The updated Electrical Wholesaling Electrical Pyramid in last month’s issue offered readers a fresh overview of the many different ways electrical manufacturers can bring their electrical products to market. As we mentioned in that article, traditional full-line distributors still account for between 70% and 80% of a total annual market for electrical products that’s somewhere in the neighborhood of $100 billion.
But that doesn’t mean new channels aren’t providing new options for manufacturers to sell products and new competition for full-line electrical distributors. This article will offer more detail on some of key players selling electrical products that don’t quite fit the profile of the “typical” electrical distributor.
We will be looking first at product specialists and product/service distributors that provide a package of products and installation services. Over a dozen distinct types of electrical product specialists exist, including wholesalers that specialize in residential lighting fixtures, lamps, wire and cable, utility products, motors, industrial controls, solar products, power transmission products, voice/data/video products, reconditioned or surplus electrical equipment or fuses. If you need a copy of the 2015 Electrical Pyramid, check your issue from last month or go to www.ewweb.com and type “2015 Electrical Pyramid” into the search engine.
Residential lighting showrooms. As much as some full-line electrical distributors may worry about big-box home centers like Home Depot or Lowe’s, residential lighting specialists fight an even bigger battle with home centers. When you walk into virtually any home center, you find at least half if not more of the total square footage of floor space in electrical products devoted to residential lighting fixtures. According to Home Depot’s most recent annual report, lighting accounts for 3% of its total sales — a whopping $2.5 billion. Lowe’s probably does slightly less in lighting but you get the picture. Along with these two big-box retailers, independent distributors must compete with two other giants in this niche —LampsPlus, Chatsworth, Calif., which promotes itself as the “nation’s largest lighting retailer,” and lists 35 locations in the western U.S. on its website, and the dozens of local Ferguson Bath, Kitchen and Lighting Galleries run by Ferguson Enterprises, Newport News, Va. The member directory of the American Lighting Association lists 210 individual Ferguson facilities selling residential lighting products.
Another seemingly perpetual challenge in this market is the problem with knock-offs. An industry leader comes out with an innovative lighting fixture design, only to be soon followed by an imitation from offshore. Savvy showrooms compete by concentrating on niche products such as chandeliers; offering enhanced lighting packages to the new construction market; and working harder than ever to target the high-end residential market, where home centers are not as strong.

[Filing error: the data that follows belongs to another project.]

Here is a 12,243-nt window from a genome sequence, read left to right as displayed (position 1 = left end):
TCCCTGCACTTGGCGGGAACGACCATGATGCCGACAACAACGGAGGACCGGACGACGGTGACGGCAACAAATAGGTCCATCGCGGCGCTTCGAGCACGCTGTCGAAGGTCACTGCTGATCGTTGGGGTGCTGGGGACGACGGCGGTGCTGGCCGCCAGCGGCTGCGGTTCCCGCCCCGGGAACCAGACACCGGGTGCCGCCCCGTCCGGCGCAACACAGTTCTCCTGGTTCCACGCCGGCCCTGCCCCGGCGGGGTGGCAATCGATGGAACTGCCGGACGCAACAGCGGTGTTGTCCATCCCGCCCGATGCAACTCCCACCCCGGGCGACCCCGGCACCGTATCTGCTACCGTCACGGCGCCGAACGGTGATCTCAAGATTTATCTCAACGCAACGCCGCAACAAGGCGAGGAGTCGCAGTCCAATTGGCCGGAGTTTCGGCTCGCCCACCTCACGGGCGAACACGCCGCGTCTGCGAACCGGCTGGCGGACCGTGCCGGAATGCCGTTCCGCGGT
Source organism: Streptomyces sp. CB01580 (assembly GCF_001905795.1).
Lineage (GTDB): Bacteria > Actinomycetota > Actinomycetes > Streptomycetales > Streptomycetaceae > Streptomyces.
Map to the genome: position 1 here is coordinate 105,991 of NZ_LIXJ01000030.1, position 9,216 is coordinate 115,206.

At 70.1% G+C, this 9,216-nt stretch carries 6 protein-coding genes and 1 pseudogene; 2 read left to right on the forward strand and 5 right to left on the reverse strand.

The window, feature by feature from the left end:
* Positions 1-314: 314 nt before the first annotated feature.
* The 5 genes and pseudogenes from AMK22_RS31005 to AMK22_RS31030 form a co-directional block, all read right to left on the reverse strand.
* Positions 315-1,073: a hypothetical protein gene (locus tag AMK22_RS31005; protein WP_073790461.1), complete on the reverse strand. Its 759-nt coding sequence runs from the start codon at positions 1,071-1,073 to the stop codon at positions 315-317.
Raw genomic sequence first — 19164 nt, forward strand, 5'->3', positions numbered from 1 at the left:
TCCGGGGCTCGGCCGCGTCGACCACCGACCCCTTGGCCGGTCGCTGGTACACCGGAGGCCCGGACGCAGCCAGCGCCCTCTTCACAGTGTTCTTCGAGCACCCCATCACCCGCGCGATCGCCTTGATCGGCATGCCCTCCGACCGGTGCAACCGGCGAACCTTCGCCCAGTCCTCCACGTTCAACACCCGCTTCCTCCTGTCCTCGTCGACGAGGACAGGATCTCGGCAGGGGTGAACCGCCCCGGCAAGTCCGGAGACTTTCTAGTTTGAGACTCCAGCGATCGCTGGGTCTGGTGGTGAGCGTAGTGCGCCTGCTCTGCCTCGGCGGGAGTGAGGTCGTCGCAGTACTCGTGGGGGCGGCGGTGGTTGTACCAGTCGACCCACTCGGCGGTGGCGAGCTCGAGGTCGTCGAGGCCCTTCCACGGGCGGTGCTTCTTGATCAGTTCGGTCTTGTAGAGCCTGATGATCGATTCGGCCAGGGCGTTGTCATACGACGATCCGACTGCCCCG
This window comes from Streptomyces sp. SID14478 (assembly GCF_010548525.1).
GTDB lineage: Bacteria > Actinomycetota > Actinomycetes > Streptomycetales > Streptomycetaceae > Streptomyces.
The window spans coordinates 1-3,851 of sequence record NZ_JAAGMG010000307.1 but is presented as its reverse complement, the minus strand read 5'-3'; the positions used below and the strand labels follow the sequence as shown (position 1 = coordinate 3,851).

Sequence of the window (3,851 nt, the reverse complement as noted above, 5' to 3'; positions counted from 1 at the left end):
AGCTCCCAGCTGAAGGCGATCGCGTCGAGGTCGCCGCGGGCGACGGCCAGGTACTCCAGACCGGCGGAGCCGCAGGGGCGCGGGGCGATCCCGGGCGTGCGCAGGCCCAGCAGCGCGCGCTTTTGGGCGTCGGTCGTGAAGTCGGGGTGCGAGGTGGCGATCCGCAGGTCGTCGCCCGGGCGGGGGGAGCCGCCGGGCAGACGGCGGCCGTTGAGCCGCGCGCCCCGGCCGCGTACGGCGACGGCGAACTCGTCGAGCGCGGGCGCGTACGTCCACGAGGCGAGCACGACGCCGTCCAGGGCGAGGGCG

The American Lighting Association (ALA), Dallas, the largest association for residential lighting distributors, tries to help its members differentiate themselves from home centers by offering high-quality lighting education in the form of its Lighting Associate and Lighting Specialist training programs. Future growth in this business would seem to center on getting the word out to a wider audience on the high ground of the residential lighting market where homeowners need help implementing the latest in dimming systems, LED lighting, landscape lighting and integrating lighting into the residential piece of the Internet of Things.
National association. American Lighting Association (ALA), Dallas, Texas, 214-698-9898, www.americanlightingassoc.com.
Wire specialists. Wire and cable distributors were probably the first of the product specialists in the electrical market. As the oldest product specialty, it has also evolved the furthest, and in its development one may see some trends that could occur in other specialty product channels. For instance, the wire and cable channel has produced several specialists large enough to rank amongst the 100 largest distributors, including Anixter Inc., Skokie, Ill.; Houston Wire & Cable, Houston; Omni Cable, West Chester, Pa.; Allied Wire & Cable, Collegeville, Pa.; and Windy City Wire, Bolingbrook, Ill. These companies all do more than $100 million in annual sales. Wire and cable specialists have the interesting perspective of being involved in both the more traditional products, like power or control cable, as well as new-generation VDV products. Some big news in the wire and cable market was Anixter’s recent acquisition of HD Supply Power Solutions, Atlanta, a move that will make it not only the largest wire specialist but the largest distributor of utility products.